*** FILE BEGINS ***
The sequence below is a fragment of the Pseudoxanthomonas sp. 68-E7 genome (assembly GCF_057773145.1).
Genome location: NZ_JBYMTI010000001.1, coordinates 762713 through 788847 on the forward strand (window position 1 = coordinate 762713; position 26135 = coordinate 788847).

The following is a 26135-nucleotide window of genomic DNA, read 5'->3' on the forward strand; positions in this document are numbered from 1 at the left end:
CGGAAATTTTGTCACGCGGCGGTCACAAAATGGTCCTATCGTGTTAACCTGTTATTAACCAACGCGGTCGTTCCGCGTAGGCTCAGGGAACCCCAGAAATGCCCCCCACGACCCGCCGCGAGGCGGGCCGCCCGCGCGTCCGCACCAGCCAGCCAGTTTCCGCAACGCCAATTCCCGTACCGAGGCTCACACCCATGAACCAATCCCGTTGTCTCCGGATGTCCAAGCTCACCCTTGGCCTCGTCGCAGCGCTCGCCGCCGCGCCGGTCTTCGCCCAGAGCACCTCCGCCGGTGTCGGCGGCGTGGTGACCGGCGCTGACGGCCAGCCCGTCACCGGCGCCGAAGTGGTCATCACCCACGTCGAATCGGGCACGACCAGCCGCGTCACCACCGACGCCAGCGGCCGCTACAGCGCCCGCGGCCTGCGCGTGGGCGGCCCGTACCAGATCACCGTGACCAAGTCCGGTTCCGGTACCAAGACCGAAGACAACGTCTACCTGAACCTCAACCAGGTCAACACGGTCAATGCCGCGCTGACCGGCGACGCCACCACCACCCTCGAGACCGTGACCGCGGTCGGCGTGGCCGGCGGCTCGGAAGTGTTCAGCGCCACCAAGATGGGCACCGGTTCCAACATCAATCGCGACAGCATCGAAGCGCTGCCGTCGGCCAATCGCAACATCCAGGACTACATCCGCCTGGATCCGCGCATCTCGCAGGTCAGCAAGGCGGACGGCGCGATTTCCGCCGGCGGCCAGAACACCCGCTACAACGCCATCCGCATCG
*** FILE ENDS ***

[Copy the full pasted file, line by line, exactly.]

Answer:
The sequence below is a fragment of the Pseudoxanthomonas sp. 68-E7 genome (assembly GCF_057773145.1).
Genome location: NZ_JBYMTI010000001.1, coordinates 762713 through 788847 on the forward strand (window position 1 = coordinate 762713; position 26135 = coordinate 788847).

The following is a 26135-nucleotide window of genomic DNA, read 5'->3' on the forward strand; positions in this document are numbered from 1 at the left end:
CGGAAATTTTGTCACGCGGCGGTCACAAAATGGTCCTATCGTGTTAACCTGTTATTAACCAACGCGGTCGTTCCGCGTAGGCTCAGGGAACCCCAGAAATGCCCCCCACGACCCGCCGCGAGGCGGGCCGCCCGCGCGTCCGCACCAGCCAGCCAGTTTCCGCAACGCCAATTCCCGTACCGAGGCTCACACCCATGAACCAATCCCGTTGTCTCCGGATGTCCAAGCTCACCCTTGGCCTCGTCGCAGCGCTCGCCGCCGCGCCGGTCTTCGCCCAGAGCACCTCCGCCGGTGTCGGCGGCGTGGTGACCGGCGCTGACGGCCAGCCCGTCACCGGCGCCGAAGTGGTCATCACCCACGTCGAATCGGGCACGACCAGCCGCGTCACCACCGACGCCAGCGGCCGCTACAGCGCCCGCGGCCTGCGCGTGGGCGGCCCGTACCAGATCACCGTGACCAAGTCCGGTTCCGGTACCAAGACCGAAGACAACGTCTACCTGAACCTCAACCAGGTCAACACGGTCAATGCCGCGCTGACCGGCGACGCCACCACCACCCTCGAGACCGTGACCGCGGTCGGCGTGGCCGGCGGCTCGGAAGTGTTCAGCGCCACCAAGATGGGCACCGGTTCCAACATCAATCGCGACAGCATCGAAGCGCTGCCGTCGGCCAATCGCAACATCCAGGACTACATCCGCCTGGATCCGCGCATCTCGCAGGTCAGCAAGGCGGACGGCGCGATTTCCGCCGGCGGCCAGAACACCCGCTACAACGCCATCCGCATCG